Justin Ra’s Galactic Jungle Music Will Unhinge Your Spirit

Justin Ra will play at the Riverfront Times’ Art A’Fair on Thursday, June 23. - COURTESY JUSTIN RA
Courtesy Justin Ra
Justin Ra will play at the Riverfront Times’ Art A’Fair on Thursday, June 23.

St. Louis-based artist Justin Ra has been playing music since he was a kid. As a child, he inherited his grandfather’s love of classical music and jazz. He sang in his local choir alongside his mother and took piano lessons at her behest. He spent high school listening to hip-hop and writing rap. He soon found his way to rock and started a small band — his first of many.

Yet, even after years of making music, Ra couldn’t shake the feeling that there should be “more to music” — so he decided to create something of his own.

Ra, 38, calls the genre he has carved out for himself “galactic jungle music.” Galactic jungle music is dually inspired by “earthy tones and celestial sounds.” For Ra, it reflects the way humanity is deeply intertwined with both the cosmos (the “galactic”) and the Earth (the “jungle”). He employs an eclectic array of instruments to create a sound that is as captivating as it is unique.

Ra describes his genre as “an understanding of the past and a zest for the future to bring about a humbling present,” which is reflected in both his sound and his lyrics. He is deeply interested in and frustrated by humanity’s “messed up” history. At the same time, he is doggedly optimistic for our future, refusing to succumb to apathy and misanthropy. Instead, he tries to live as intentionally as he can in the present: He exercises consistently, savors time with friends and family, and frequently sheds his shirt and shoes in an effort to feel more connected to the earth. He has centered his life around maintaining wellness “mentally, spiritually and physically.”


It is this commitment to being appreciative of and intentional about life that Ra hopes to share with his listeners. His vision, as stated on his website, is to “bring a new feeling to the art of music.”

“What I want to do with my music is bend your emotions in a different way,” he says. “I want it to unhinge your spirit so much to where it makes you feel something you didn’t even know that you felt.”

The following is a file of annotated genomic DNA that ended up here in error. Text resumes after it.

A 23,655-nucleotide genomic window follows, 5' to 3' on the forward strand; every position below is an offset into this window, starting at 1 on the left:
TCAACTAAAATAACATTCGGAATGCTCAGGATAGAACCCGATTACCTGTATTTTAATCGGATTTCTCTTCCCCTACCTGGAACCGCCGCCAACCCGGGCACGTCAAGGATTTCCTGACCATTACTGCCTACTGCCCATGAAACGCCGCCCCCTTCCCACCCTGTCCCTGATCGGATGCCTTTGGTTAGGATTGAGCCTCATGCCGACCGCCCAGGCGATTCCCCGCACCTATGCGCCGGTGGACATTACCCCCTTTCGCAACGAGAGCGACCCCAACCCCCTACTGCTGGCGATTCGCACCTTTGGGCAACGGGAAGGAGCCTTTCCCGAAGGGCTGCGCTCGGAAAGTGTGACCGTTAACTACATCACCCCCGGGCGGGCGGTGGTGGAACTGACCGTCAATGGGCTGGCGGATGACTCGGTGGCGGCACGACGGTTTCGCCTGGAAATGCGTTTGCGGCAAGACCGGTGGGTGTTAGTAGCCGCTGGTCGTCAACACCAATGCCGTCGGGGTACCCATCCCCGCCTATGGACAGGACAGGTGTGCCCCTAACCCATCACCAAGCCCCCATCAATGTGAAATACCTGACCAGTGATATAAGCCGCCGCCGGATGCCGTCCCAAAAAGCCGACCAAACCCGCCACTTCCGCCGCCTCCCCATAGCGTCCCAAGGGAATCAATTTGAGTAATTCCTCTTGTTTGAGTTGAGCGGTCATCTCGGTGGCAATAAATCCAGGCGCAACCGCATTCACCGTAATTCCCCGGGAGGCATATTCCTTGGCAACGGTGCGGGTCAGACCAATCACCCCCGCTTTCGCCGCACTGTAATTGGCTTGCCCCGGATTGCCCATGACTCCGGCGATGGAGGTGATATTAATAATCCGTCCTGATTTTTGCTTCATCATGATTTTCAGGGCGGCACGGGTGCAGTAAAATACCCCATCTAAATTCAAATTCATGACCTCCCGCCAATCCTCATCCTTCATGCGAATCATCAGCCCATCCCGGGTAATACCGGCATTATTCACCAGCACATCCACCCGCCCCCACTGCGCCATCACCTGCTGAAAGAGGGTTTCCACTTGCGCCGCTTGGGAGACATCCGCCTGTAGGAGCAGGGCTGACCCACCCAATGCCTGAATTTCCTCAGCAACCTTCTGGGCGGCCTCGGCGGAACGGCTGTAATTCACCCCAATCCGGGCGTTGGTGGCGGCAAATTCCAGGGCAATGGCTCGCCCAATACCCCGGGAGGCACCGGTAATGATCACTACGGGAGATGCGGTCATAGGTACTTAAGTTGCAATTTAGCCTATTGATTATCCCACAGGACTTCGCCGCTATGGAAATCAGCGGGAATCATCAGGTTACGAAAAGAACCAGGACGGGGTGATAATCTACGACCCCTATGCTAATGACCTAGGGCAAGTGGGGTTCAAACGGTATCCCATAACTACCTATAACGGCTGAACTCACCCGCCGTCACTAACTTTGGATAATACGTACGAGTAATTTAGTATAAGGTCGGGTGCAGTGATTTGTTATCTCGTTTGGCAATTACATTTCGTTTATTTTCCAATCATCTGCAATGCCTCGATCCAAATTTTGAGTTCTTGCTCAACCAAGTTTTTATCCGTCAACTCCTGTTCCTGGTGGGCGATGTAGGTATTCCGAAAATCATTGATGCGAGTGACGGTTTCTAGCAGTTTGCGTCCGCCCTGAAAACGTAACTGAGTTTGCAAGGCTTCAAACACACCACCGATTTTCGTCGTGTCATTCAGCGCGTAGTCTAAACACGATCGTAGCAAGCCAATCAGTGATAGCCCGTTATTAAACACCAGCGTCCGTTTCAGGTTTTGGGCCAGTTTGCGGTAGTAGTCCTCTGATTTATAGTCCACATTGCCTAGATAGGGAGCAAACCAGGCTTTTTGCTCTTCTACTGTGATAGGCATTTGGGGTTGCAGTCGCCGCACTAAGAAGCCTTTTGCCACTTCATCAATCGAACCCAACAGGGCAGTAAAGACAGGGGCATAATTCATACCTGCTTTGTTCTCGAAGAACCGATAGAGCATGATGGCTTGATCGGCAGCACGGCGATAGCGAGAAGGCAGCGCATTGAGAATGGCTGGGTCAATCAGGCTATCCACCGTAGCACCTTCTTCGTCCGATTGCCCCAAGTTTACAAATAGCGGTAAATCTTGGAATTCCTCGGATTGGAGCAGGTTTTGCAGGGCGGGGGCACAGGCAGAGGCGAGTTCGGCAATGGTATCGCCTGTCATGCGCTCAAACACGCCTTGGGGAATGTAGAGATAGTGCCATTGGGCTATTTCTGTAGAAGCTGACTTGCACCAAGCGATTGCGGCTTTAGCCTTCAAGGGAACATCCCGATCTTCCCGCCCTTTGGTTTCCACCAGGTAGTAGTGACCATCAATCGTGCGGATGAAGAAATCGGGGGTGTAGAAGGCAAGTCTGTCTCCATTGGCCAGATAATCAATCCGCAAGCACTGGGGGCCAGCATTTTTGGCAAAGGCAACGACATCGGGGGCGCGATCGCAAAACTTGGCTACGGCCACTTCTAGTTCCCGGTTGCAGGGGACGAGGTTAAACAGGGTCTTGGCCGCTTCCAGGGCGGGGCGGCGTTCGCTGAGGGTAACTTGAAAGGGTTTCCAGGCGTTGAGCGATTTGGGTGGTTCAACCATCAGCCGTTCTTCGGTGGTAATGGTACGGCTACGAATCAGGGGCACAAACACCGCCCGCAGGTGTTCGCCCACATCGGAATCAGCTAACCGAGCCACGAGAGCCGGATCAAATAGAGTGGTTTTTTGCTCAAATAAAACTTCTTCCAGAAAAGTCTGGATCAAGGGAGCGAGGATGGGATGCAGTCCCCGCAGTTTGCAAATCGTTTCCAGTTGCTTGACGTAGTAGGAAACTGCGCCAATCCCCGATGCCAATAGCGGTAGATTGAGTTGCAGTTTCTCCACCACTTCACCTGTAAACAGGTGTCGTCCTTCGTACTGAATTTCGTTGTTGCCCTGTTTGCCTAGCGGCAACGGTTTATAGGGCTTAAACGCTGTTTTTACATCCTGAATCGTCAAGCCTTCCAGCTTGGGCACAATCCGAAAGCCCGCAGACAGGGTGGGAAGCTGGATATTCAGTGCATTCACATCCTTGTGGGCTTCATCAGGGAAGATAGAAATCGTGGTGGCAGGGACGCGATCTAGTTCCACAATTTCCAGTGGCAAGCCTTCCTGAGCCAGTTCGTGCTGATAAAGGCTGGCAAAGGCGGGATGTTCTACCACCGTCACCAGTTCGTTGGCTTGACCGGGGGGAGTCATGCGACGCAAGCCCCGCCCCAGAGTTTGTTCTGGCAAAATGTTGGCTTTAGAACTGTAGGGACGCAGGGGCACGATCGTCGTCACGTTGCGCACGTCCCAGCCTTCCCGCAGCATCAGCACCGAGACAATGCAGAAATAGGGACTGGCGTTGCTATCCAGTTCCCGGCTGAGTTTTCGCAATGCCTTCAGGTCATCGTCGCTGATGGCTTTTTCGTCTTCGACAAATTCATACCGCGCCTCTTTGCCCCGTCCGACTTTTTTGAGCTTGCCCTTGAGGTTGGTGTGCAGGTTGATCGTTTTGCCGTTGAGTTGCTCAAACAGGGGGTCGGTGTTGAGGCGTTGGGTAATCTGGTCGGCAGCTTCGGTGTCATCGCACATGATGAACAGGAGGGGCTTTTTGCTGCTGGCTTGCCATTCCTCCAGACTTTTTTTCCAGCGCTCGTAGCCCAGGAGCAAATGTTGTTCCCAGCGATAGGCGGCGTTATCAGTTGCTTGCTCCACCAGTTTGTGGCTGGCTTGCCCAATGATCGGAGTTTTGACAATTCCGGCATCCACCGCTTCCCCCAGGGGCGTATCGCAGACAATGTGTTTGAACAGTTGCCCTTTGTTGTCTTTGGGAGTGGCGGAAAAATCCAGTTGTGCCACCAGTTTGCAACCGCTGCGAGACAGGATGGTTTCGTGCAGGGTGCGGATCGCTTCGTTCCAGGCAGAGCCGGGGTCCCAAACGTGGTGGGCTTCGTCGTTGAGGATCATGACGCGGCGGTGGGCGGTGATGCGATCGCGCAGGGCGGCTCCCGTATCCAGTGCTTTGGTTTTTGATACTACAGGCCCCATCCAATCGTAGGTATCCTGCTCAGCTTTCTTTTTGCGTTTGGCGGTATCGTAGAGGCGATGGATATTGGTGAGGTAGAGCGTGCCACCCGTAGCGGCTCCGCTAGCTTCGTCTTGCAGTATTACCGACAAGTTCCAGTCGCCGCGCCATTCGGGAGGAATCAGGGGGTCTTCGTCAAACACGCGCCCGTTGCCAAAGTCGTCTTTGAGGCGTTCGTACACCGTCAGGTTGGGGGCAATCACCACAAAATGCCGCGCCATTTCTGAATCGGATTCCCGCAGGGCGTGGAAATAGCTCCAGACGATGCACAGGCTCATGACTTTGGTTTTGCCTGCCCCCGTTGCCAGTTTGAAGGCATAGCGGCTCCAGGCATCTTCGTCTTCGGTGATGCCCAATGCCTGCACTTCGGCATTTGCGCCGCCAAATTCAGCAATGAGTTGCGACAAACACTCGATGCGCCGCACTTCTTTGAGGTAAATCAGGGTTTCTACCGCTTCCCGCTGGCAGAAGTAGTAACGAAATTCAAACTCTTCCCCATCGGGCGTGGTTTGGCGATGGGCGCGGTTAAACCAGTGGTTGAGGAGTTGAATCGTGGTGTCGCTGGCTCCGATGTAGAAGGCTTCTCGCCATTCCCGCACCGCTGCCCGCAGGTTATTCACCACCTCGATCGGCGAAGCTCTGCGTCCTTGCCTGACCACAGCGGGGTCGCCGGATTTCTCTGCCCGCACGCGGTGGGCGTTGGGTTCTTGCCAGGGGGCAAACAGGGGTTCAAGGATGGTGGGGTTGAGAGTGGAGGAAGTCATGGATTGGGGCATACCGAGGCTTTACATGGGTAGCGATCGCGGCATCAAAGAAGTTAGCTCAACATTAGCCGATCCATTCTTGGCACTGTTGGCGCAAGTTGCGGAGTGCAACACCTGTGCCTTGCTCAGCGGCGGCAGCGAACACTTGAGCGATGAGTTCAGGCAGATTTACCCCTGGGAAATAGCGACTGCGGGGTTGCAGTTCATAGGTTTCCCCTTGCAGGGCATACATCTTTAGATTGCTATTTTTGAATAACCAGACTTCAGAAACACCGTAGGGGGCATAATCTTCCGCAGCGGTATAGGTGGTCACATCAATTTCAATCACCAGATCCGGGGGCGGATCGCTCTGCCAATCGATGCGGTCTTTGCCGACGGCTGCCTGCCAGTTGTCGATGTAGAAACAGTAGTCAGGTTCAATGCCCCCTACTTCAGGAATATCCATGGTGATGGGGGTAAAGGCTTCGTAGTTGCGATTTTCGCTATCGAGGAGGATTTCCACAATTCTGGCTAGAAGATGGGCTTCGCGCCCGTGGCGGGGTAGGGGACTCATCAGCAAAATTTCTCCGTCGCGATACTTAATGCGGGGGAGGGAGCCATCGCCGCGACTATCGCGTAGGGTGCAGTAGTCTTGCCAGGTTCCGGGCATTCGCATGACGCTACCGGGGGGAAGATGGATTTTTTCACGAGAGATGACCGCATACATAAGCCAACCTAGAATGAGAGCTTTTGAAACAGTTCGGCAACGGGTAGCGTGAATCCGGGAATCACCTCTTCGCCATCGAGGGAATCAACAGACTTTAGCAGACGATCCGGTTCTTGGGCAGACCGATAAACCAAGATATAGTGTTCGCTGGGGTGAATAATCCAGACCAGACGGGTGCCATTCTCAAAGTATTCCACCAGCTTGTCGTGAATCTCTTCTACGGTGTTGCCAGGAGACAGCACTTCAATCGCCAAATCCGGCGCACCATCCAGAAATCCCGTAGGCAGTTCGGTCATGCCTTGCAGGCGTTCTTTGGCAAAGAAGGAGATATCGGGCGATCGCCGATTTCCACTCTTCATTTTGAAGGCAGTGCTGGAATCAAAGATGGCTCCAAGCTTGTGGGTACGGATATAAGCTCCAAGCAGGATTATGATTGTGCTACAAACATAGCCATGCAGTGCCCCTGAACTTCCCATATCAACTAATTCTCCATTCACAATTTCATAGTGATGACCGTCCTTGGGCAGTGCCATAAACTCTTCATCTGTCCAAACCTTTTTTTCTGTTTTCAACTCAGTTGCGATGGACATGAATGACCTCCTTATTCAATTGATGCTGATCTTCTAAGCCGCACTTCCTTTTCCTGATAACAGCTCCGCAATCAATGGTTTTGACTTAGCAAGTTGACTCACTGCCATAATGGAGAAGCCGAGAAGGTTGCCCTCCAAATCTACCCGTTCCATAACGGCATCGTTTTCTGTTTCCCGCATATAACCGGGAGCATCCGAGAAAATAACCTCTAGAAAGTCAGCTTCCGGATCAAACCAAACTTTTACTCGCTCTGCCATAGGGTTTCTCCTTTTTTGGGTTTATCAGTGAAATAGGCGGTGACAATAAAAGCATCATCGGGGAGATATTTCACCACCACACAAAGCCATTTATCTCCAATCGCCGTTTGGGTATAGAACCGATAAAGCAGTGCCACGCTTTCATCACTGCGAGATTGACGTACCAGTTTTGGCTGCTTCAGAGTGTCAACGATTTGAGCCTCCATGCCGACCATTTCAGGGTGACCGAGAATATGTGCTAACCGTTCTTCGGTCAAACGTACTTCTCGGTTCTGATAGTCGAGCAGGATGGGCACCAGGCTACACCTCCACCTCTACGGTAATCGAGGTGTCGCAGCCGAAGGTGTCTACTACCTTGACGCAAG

In his debut album, Age of the Spirit (Lotown Records, 2019), Ra aimed to accomplish this through soulful vocals and profound lyrics centering themes of transcendence and unity. The didgeridoo and djembe feature heavily, coalescing with its lyrical components to form what former RFT writer Christian Schaeffer described as a “psychedelic folk soundscape.” With his upcoming sophomore album Heavy Fog, Ra plans to reduce the role of the djembe to a cameo and amplify the presence of electronic percussion.


The album opens with a poetic tribute to Mother Earth but goes on to explore the struggle of maintaining a positive mindset in a discordant world. Thematically, Ra describes Heavy Fog as a sort of “playbook” for dealing with anxiety and other strains on one’s mental health, a topic that became particularly important to Ra in the midst of COVID-19 and the political and social turmoil of the past several years.

The “heavy fog” in question, which is also the title of the album’s second track, refers to intrusive negative thoughts that can cloud ones’ judgment about their state and that of the world. Ra hopes the album will help people learn to shake that fog and “remember to stay focused and disciplined and positive.”

Ra feels that his upcoming album has coincided with a “spiritual shift” toward deliberate positivity among people. “Everyone's tired of being upset,” he says. “Everyone's tired of being depressed. No one likes it — so why do we keep feeding into each other?”

While Age of the Spirit captures the mystical essence of Ra’s work, the singer laments that it was rushed and didn’t translate his ideas as he had envisioned them. He is confident that Heavy Fog will rectify that.

“I’m in a space now where I can be fully creative,” he says. With Age of the Spirit, Ra’s biggest priority had been simply getting his work “out there.” This time around, he’s been far more meticulous.


“I've just been listening to it over and over and over, just to make sure that this is what I want, this is how I want it to sound,” he says, voice full of passion and excitement. “I'm taking my time on this one.”

Ra has been working on Heavy Fog for nearly two years. He and producer Zagk Gibbons finished their first recording session Wednesday at Phat Buddha Productions and hope to release the album in mid-to-late August. In the meantime, fans can listen to Ra on most major streaming platforms.

Catch Justin Ra at the Riverfront Times’ Art A’Fair on Thursday, June 23. Tickets cost $25 online and at the door. Read more about it here.